Can anything ‘wild’ still exist in a Washington river that has been plugged for 100 years? By E. Tammy Kim, Al Jazeera – LOWER ELWHA KLALLAM RESERVATION, Wash. — The Elwha, like so many coastal Natives, are salmon people. Their history of dugout canoes and hundred-pound chinook is inseparable from the glacial river that shares their name. In late August, timed to the fall runs of fish, the Lower Elwha tribe holds the annual “First Salmon” ceremony at the gravelly mouth of the river. Lola Moses, who oversees the tribal court, presides over a small crowd of members, children from the reservation’s Head Start program and a few visitors. A flayed salmon rests on a plastic folding table. Moses helps cradle the fish on a pine bough and carries it to the water’s edge. Peyton Cable, 14, wades then dog-paddles in and floats the offering downriver, calling forth the...

Read More...


Mount Polley: A Wake-Up Call to the Realities of Tailings Ponds

By Dr. David Suzuki, EcoWatch – When a tailings pond broke at the Mount Polley gold and copper mine in south-central B.C., spilling millions of cubic metres of waste into a salmon-bearing stream, B.C. Energy and Mines Minister Bill Bennett called it an “extremely rare” occurrence, the first in 40 years for mines operating here. He failed to mention the 46 “dangerous or unusual occurrences” that B.C’s chief inspector of mines reported at tailings ponds in the province between 2000 and 2012, as well as breaches at non-operating mine sites. This spill was predictable. Concerns were raised about Mount Polley before the breach. CBC reported that B.C.’s Environment Ministry issued several warnings about the amount of water in the pond to mine owner Imperial Metals. With 50 mines operating in B.C. — and many others across Canada — we can expect more incidents, unless we reconsider how we’re extracting resources. Sudden and severe failure is a risk for all large...

Read More...


Victory for Local Action as Coal Export Terminal Rejected in Oregon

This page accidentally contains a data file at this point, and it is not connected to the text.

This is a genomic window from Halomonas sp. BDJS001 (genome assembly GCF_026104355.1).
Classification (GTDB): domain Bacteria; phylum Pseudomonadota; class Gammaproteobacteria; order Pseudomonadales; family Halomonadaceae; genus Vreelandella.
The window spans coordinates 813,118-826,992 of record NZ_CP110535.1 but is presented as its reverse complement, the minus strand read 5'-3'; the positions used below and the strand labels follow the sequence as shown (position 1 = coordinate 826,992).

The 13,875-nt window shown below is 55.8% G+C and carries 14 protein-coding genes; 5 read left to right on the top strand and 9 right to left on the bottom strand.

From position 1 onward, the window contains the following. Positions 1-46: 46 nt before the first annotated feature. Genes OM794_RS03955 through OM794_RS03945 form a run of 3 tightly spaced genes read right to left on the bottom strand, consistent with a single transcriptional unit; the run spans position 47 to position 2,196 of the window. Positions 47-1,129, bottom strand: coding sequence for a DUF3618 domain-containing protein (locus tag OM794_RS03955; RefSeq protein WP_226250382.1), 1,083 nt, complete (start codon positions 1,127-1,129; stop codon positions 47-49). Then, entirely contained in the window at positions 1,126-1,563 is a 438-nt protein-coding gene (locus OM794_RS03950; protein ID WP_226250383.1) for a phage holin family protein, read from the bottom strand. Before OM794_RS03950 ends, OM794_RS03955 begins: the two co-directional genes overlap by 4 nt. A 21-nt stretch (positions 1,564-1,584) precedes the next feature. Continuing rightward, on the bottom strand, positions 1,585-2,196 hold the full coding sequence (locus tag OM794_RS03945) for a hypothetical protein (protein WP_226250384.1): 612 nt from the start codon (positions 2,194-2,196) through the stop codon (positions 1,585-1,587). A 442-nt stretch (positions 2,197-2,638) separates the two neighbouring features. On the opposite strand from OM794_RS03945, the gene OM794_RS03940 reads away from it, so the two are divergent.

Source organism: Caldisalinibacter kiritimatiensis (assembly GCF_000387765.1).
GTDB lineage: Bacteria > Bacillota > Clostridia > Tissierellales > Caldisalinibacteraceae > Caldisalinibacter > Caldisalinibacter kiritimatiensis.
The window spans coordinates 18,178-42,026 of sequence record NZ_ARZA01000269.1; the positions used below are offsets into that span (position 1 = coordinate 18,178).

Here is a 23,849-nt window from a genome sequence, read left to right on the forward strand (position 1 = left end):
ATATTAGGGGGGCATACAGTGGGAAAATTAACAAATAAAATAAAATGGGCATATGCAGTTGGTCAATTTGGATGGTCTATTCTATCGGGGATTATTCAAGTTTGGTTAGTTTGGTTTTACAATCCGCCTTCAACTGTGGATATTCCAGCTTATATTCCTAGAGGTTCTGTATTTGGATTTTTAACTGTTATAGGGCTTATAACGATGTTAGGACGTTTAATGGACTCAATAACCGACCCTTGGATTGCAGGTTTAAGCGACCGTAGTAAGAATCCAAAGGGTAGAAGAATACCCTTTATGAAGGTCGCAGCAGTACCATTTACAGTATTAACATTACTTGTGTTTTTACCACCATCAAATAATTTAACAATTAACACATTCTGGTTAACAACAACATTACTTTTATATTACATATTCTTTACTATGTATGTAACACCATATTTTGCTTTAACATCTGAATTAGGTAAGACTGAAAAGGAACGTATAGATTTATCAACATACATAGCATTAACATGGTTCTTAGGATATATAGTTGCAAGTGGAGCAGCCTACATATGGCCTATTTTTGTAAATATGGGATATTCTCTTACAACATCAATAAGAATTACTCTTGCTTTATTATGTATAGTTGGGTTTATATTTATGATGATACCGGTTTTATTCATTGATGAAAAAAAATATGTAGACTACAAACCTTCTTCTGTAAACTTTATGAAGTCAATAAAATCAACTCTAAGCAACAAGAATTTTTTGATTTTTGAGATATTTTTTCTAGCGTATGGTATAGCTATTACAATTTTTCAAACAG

Rejection of Ambre Energy project marks the first time a Pacific Northwest state agency has formally said no By Lauren McCauley, CommonDreams – Dealing a “severe blow” to the export of coal out of the Pacific Northwest, the Oregon Department of State Lands (DSL) on Monday rejected a critical permit for the construction of Ambre Energy’s Morrow Pacific export terminal on the Columbia River. “Ambre’s dirty coal project would have sent hundreds of coal trains through the region, thousands of coal barges down the Columbia River, and further disrupted our climate with dangerous carbon pollution,” writes water conservation group Columbia Riverkeeper. “DSL’s decision is a defining win for clean water, salmon, and our communities.” Ambre, an Australian company, was seeking permission to build a permanent dock in Boardman, Oregon as part of their proposed coal export terminal, which environmentalists said would both hasten carbon pollution from increased coal consumption and threaten key waterways. The terminal would...

Read More...


‘Massive Environmental Disaster’ in Canada as Toxic Tailing Pond Floods Waterways

Water ban put in place as tens of millions of gallons of waste course through area rivers and lakes By Deirdre Fulton, CommonDreams – A middle-of-the-night breach of the tailings pond for an open-pit copper and gold mine in British Columbia sent a massive volume of toxic waste into several nearby waterways on Monday, leading authorities to issue a water-use ban. Slurry from Mount Polley Mine near Likely, B.C. breached the earthen dam around 3:45 am on Monday, with hundreds of millions of gallons — equivalent to 2,000 Olympic-sized swimming pools, according to Canada’s Global News — gushing into Quesnel Lake, Cariboo Creek, Hazeltine Creek and Polley Lake. An estimated 300 homes, plus visitors and campers, are affected by the ban on drinking and bathing in the area’s water. Chief Anne Louie of the Williams Lake Indian band told the National Post the breach was a “massive environmental disaster.” With salmon runs currently making their way to their...

Read More...